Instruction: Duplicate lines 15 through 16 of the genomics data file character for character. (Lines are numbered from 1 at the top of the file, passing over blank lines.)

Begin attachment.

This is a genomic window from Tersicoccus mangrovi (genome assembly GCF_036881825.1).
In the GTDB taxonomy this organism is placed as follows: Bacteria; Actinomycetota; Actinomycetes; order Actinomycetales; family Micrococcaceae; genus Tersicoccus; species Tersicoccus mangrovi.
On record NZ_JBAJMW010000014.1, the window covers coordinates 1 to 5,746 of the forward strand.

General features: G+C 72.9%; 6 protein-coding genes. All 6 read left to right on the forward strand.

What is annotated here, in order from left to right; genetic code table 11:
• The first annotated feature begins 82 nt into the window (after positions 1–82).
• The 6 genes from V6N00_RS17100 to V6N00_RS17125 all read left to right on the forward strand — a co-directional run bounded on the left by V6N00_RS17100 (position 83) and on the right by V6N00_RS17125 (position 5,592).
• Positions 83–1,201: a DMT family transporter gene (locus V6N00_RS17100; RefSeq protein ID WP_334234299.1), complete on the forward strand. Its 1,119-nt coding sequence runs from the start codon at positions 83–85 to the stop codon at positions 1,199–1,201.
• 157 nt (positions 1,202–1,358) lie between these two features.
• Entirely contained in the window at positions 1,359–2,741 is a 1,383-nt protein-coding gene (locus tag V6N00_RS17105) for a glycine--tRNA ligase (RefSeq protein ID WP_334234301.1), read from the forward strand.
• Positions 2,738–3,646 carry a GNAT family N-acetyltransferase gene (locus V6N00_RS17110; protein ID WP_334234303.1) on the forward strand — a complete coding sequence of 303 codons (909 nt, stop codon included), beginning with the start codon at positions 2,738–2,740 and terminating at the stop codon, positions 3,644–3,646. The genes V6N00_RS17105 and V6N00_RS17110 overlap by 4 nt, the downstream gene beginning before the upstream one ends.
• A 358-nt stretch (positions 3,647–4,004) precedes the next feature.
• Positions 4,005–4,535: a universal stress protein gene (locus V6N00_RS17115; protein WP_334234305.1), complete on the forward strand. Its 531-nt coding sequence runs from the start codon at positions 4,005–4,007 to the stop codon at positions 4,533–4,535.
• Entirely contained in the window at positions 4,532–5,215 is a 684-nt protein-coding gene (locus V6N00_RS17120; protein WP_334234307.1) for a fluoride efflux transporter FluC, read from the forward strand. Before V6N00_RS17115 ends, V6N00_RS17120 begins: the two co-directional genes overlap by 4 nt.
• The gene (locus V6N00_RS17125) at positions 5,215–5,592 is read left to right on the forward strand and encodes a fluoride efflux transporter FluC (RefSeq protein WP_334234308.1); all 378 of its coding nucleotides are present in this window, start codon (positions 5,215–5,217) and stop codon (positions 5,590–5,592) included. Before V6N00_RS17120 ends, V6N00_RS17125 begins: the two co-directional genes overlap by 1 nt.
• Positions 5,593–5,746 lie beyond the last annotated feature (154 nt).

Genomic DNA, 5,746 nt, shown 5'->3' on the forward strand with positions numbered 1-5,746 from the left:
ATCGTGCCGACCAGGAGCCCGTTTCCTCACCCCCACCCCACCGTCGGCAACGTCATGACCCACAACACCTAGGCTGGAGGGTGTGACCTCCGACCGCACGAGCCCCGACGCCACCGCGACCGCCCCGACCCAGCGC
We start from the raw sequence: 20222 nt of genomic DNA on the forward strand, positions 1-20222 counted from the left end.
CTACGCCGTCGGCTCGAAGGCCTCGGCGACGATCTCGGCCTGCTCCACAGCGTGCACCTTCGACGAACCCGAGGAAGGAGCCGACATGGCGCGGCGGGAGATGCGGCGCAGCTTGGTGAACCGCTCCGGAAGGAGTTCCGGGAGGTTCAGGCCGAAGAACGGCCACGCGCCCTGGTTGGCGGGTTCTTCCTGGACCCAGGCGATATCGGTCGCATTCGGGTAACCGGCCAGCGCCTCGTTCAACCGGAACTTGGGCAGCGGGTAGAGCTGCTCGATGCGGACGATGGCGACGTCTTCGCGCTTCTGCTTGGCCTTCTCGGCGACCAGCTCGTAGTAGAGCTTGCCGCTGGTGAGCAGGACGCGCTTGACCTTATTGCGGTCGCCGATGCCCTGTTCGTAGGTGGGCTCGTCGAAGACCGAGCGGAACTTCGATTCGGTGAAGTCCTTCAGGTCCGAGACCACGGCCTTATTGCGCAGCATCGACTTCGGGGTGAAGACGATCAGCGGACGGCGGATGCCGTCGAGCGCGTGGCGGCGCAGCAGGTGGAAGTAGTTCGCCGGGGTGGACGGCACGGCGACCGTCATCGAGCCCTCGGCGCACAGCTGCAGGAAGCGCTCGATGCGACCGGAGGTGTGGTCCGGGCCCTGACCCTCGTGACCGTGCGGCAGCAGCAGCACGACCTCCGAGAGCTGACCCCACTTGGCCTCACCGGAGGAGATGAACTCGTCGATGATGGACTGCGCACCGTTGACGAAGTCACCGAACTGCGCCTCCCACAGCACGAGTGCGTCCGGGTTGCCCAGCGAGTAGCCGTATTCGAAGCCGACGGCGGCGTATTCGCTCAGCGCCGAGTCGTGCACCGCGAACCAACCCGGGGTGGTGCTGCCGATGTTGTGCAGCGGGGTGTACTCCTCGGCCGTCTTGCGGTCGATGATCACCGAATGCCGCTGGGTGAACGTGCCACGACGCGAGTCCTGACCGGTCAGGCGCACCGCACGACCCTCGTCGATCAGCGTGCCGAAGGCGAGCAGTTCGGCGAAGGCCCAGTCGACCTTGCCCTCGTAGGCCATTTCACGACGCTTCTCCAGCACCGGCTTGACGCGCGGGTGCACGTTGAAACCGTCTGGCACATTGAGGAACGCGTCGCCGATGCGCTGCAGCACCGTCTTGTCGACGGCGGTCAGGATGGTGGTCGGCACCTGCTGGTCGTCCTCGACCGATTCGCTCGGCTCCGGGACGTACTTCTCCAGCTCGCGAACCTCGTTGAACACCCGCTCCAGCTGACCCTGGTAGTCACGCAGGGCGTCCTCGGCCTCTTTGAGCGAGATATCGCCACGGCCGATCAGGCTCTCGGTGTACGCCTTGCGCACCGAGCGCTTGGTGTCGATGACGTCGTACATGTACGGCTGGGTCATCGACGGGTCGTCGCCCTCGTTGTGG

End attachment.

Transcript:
• The gene (locus V6N00_RS17125) at positions 5,215–5,592 is read left to right on the forward strand and encodes a fluoride efflux transporter FluC (RefSeq protein WP_334234308.1); all 378 of its coding nucleotides are present in this window, start codon (positions 5,215–5,217) and stop codon (positions 5,590–5,592) included. Before V6N00_RS17120 ends, V6N00_RS17125 begins: the two co-directional genes overlap by 1 nt.
• Positions 5,593–5,746 lie beyond the last annotated feature (154 nt).